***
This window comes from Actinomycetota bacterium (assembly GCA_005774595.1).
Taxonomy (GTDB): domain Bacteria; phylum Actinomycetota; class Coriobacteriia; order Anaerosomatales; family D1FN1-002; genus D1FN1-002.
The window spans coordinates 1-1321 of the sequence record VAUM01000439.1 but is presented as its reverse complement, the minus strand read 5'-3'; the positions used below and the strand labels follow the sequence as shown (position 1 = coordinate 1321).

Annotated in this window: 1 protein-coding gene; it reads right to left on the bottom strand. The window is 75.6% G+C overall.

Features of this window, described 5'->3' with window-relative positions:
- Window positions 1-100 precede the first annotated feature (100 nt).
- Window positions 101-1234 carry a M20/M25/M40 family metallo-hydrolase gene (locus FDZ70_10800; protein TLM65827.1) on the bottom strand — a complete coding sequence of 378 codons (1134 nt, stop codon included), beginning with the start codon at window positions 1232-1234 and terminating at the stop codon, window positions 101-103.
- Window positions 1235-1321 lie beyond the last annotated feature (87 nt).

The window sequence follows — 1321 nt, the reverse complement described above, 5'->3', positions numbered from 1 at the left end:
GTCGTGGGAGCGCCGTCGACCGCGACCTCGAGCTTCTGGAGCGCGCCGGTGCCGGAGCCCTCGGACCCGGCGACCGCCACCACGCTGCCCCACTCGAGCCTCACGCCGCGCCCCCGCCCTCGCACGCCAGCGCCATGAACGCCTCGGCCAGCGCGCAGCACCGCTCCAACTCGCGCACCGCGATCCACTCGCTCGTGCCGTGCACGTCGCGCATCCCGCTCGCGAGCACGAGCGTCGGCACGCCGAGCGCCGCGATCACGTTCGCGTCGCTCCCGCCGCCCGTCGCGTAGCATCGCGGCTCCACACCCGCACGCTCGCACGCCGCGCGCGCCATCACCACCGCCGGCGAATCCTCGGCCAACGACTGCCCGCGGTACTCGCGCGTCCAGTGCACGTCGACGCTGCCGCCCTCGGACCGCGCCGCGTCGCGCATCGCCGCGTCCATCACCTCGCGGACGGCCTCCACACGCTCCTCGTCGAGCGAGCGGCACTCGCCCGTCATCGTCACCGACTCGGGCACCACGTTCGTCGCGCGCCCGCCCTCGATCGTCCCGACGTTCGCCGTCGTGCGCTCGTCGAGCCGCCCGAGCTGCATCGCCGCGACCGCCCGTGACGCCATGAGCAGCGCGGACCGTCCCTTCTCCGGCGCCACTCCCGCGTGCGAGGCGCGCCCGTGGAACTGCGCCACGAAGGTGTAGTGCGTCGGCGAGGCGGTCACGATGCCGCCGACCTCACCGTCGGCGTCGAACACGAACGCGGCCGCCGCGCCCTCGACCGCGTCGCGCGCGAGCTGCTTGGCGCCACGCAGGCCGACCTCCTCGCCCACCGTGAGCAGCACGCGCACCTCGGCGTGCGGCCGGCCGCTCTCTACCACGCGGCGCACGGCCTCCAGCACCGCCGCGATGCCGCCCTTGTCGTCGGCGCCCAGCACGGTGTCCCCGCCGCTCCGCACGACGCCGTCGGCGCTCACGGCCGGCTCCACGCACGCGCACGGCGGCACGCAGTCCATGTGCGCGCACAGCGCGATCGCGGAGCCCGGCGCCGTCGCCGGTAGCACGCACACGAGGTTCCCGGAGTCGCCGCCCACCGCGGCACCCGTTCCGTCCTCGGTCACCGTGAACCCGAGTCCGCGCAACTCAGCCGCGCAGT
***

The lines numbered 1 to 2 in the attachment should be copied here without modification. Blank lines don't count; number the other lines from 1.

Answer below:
This window comes from Actinomycetota bacterium (assembly GCA_005774595.1).
Taxonomy (GTDB): domain Bacteria; phylum Actinomycetota; class Coriobacteriia; order Anaerosomatales; family D1FN1-002; genus D1FN1-002.